Human rights are real not only because of what we are but because our imagination insists on them
The Journal of Politics is reported this week to carry an article by north American researchers who claim (according to the news report) to ‘have identified a specific gene variant that they say predisposes those carrying it to liberal political ideology … “the liberal gene”’. Perhaps nature gives us the answer to the question with which last week’s track ended, that truth needs to be found somewhere out there, beyond history, solidarity and political action.
What if this ‘out there’ out to be deeply, deeply within us?
In his reply to Track Three Carl said ’it seems to me human rights come from an innate truth – a feeling about ourselves and our fellow humans. Maybe human rights live somewhere inside us, like love and curiosity.’ Is this the kind of thing we should be pursuing?
The Ambition Of Human Rights
Let us start with something that Anthony said over a couple of replies to track three – human rights are about a certain view of what it means to be human, an expansive vision which sees human flourishing as a goal towards which it is right we should all strive. The subject is not at all narrow, not merely about being free from constraints or at liberty to do what we want. It is about all of us having the chance to make the best of things. If this is right then something large and bold follows:
Human rights is this vast, ethical project aimed at the positive transformation of the world
Am I Bothered?
Fine, so far. But what about some prior questions that present themselves, frequently skirted around, skated over or ignored altogether among us human rights types at this point in the discussion:
- Why does it matter that so many are currently lost to the world on account of their impoverishment, either because they die unnaturally young or lead lives of unyielding grimness?
- Why should we not think of this as simply the (bad) luck of the species birth-lottery?
- Why care about people we don’t know, are never likely to know and who certainly will never get the chance to do us a good turn even if they were inclined to?
I have already talked a bit about the origins of human rights in my first common track – in times past it was easy to grasp why we both cared for others and ought to care for them: it was God’s direction. This was whether or not we rooted our faith in Christianity, in Islam or in one or other of the great religions of the world. Religion still plays a big part in human rights – as you have made clear in your replies to Track three – I think a bit about this in my responses to those comments and return to it in a later main track.
At least since Marx however, secular society has had the greatest of difficulty with absolutes of any sort, a scepticism that has extended to a reluctance to explore any of the supposed ethical foundations that might lie at its core.
That’s why we ended up where we did in track three working out various ways to make universal human rights real, rather than finding them to be so.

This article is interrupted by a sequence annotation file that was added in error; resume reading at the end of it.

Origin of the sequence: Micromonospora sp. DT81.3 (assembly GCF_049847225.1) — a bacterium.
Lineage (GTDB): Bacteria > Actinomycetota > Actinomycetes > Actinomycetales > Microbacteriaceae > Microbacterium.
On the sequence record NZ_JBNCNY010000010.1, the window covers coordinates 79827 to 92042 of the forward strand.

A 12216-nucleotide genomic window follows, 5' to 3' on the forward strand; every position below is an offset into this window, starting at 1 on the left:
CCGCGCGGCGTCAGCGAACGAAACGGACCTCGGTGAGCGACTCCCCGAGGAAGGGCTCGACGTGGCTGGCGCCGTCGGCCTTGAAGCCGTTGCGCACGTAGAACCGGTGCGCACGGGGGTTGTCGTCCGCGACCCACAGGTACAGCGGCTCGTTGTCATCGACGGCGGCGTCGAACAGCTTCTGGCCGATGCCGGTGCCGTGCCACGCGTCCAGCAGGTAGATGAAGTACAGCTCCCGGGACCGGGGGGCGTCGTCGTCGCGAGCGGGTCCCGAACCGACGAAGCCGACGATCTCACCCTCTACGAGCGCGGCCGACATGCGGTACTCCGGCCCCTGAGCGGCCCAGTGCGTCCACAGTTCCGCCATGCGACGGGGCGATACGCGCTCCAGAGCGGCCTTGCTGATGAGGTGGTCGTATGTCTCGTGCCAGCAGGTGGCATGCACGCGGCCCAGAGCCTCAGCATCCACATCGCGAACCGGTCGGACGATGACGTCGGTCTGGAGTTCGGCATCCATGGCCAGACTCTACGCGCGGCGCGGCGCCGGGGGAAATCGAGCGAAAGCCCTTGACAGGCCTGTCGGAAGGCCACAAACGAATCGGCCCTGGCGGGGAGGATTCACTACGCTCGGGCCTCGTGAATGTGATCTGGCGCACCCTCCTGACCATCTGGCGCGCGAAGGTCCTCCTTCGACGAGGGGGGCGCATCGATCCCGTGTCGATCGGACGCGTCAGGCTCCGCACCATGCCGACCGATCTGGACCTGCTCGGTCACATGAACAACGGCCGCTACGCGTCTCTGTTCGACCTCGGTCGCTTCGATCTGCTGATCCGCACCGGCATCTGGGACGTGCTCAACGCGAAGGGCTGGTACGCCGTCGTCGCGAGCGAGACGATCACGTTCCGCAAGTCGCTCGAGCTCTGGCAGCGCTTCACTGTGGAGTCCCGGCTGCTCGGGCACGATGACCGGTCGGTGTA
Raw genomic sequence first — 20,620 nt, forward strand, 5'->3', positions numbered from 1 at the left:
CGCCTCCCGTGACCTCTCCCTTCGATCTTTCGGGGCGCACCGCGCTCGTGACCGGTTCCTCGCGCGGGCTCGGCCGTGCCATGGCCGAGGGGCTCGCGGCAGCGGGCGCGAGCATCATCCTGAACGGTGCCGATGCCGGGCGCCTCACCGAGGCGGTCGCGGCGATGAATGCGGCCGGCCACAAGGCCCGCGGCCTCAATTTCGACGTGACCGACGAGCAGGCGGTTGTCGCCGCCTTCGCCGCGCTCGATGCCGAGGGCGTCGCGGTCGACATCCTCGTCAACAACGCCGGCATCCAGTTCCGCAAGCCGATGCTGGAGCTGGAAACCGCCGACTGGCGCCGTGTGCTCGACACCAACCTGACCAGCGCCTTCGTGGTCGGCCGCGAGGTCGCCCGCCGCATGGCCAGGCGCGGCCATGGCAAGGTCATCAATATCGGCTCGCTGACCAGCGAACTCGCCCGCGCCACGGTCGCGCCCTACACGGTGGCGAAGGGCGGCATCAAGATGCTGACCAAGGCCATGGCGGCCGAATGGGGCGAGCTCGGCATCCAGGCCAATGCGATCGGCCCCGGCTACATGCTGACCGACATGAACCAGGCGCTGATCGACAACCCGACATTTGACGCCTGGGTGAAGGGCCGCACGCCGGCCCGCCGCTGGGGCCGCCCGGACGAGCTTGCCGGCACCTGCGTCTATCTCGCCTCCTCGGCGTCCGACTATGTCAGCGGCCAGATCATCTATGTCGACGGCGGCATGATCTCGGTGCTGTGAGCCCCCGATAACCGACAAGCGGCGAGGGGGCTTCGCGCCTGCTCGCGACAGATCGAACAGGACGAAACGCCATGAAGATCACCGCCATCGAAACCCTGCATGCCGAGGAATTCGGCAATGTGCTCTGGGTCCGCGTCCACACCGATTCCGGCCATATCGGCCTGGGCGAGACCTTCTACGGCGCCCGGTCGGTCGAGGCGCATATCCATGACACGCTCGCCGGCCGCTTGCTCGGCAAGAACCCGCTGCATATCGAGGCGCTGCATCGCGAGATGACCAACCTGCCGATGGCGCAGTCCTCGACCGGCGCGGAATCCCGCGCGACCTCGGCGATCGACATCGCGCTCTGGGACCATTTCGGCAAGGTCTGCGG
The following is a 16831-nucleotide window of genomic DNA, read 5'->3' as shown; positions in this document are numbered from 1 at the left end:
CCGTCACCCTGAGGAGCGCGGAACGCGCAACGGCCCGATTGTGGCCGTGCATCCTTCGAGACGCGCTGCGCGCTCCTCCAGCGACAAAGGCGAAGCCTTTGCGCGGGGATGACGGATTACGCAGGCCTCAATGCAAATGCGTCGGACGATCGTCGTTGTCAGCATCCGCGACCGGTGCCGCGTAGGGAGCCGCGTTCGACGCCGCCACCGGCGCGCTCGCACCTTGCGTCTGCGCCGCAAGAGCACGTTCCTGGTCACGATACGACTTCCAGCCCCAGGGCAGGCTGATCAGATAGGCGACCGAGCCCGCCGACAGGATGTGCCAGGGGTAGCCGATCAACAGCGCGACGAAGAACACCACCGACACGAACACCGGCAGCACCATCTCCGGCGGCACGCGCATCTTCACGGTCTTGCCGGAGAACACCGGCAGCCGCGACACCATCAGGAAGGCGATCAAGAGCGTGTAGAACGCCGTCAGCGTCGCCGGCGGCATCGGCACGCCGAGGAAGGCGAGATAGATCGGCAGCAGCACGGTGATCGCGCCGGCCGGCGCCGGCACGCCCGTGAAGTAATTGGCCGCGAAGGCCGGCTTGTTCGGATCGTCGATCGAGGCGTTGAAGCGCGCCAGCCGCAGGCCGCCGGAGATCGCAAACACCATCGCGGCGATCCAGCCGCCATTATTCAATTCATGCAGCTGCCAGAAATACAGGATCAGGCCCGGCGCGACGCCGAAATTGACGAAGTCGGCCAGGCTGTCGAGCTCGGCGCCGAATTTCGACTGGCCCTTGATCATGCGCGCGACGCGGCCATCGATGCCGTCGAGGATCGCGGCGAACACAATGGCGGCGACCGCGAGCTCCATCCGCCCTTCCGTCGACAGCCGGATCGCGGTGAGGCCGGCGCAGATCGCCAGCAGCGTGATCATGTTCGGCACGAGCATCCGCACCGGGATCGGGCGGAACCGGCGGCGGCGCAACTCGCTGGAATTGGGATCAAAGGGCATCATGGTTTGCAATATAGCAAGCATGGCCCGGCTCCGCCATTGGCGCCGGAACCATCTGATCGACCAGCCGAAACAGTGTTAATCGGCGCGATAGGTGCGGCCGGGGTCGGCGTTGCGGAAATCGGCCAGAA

Sure the inclination to feel for others, to care about their situation and to act to improve their lot has somehow survived the decline of religion in such cultures, we can see that — but is just (as I once argued might be the case in a lecture to a largely Catholic audience at Heythrop College) nothing more than the death rattle of organised religion, likely to wither away completely as the memory of what faith-based moral duties necessitated is gradually forgotten?
If it is human rights will die with it.
Solidarity, struggle and so on are vital aspects of human rights because they give energy to the asserters of rights, the people determined to win them for themselves and not rely on the charity of others. But – and this is especially true where the empathisers are concerned (those fighting for the rights of others) – these rights need something to hold on to other than themselves, a vision outside themselves, beyond their power of tactical fabrication.
Back To Those Genes
After decades in the doldrums, when all was thought to be constructed and the human mind a mere creature of the social forces into which the body containing it was born, the link between intuitive thinking and nature has been making something of a comeback. I noticed this in a talk on Darwin and human rights I gave at LSE a year or so ago.
Look at something I think odd but very important. So many theories start with intuition – even those which absolutely reject any kind of natural explanation for where they have ended up. Even Marx intuitively cared, not because of what he thought but rather because of who (or what?) he was.
And Marx was not alone.
I’d say that most philosophers sympathetic to what we are thinking of here as the human rights ideal have grown their various theories out of fundamental insights (intuitions) about behaving properly towards others.
It is the caring for others that produces the theories, not the other way around.
It is clear that many of us want to care for others, feel compelled to do so in a way that seems to flow not from any conscious decision but simply from how we are, and (taking this insight further) that we claim on behalf of those who are the subjects of our sympathy (including the billions whom we do not know) a right to its receipt, together with the actions that flow from recognition of it.
So where does this intuition come from? Is it merely the common sense of past generations or are its roots deeper than that?
If we think of ourselves not as members of a special species but as each of us composed of a bundle of genes on the look-out for survival, then it by no means follows that in this field we have to commit ourselves to the rather loaded idea of the ‘selfish gene’ – there are many routes to survival and not all of them are marked ‘me alone’. The way we are is not all self-oriented: as Adam Smith put it in 1759, ‘How selfish soever man may be supposed, there are evidently some principles in his nature, which interest him in the fortune of others, and render their happiness necessary to him, though he derives nothing from it, except the pleasure of seeing it’.